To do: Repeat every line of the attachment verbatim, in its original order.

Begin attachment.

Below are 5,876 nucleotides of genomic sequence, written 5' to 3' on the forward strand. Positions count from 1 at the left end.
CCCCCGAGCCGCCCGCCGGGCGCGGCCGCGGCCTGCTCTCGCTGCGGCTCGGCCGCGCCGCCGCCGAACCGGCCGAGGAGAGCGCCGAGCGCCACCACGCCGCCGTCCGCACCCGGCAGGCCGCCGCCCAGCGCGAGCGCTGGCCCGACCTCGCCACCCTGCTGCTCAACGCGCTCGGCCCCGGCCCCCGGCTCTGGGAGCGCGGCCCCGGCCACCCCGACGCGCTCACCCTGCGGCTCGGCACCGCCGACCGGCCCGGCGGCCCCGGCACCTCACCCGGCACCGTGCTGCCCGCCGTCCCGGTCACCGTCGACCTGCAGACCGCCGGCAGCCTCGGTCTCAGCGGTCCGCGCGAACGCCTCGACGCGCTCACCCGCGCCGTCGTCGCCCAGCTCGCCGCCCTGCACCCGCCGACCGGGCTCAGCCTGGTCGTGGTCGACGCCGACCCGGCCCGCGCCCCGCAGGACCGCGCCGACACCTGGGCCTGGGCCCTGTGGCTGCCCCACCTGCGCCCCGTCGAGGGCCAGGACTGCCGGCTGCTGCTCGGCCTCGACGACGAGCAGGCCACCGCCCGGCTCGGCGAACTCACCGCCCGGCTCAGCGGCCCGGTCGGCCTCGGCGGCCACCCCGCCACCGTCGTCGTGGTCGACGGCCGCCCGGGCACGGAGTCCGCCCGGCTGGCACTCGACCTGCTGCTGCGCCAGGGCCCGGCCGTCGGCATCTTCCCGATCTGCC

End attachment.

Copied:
Below are 5,876 nucleotides of genomic sequence, written 5' to 3' on the forward strand. Positions count from 1 at the left end.
CCCCCGAGCCGCCCGCCGGGCGCGGCCGCGGCCTGCTCTCGCTGCGGCTCGGCCGCGCCGCCGCCGAACCGGCCGAGGAGAGCGCCGAGCGCCACCACGCCGCCGTCCGCACCCGGCAGGCCGCCGCCCAGCGCGAGCGCTGGCCCGACCTCGCCACCCTGCTGCTCAACGCGCTCGGCCCCGGCCCCCGGCTCTGGGAGCGCGGCCCCGGCCACCCCGACGCGCTCACCCTGCGGCTCGGCACCGCCGACCGGCCCGGCGGCCCCGGCACCTCACCCGGCACCGTGCTGCCCGCCGTCCCGGTCACCGTCGACCTGCAGACCGCCGGCAGCCTCGGTCTCAGCGGTCCGCGCGAACGCCTCGACGCGCTCACCCGCGCCGTCGTCGCCCAGCTCGCCGCCCTGCACCCGCCGACCGGGCTCAGCCTGGTCGTGGTCGACGCCGACCCGGCCCGCGCCCCGCAGGACCGCGCCGACACCTGGGCCTGGGCCCTGTGGCTGCCCCACCTGCGCCCCGTCGAGGGCCAGGACTGCCGGCTGCTGCTCGGCCTCGACGACGAGCAGGCCACCGCCCGGCTCGGCGAACTCACCGCCCGGCTCAGCGGCCCGGTCGGCCTCGGCGGCCACCCCGCCACCGTCGTCGTGGTCGACGGCCGCCCGGGCACGGAGTCCGCCCGGCTGGCACTCGACCTGCTGCTGCGCCAGGGCCCGGCCGTCGGCATCTTCCCGATCTGCC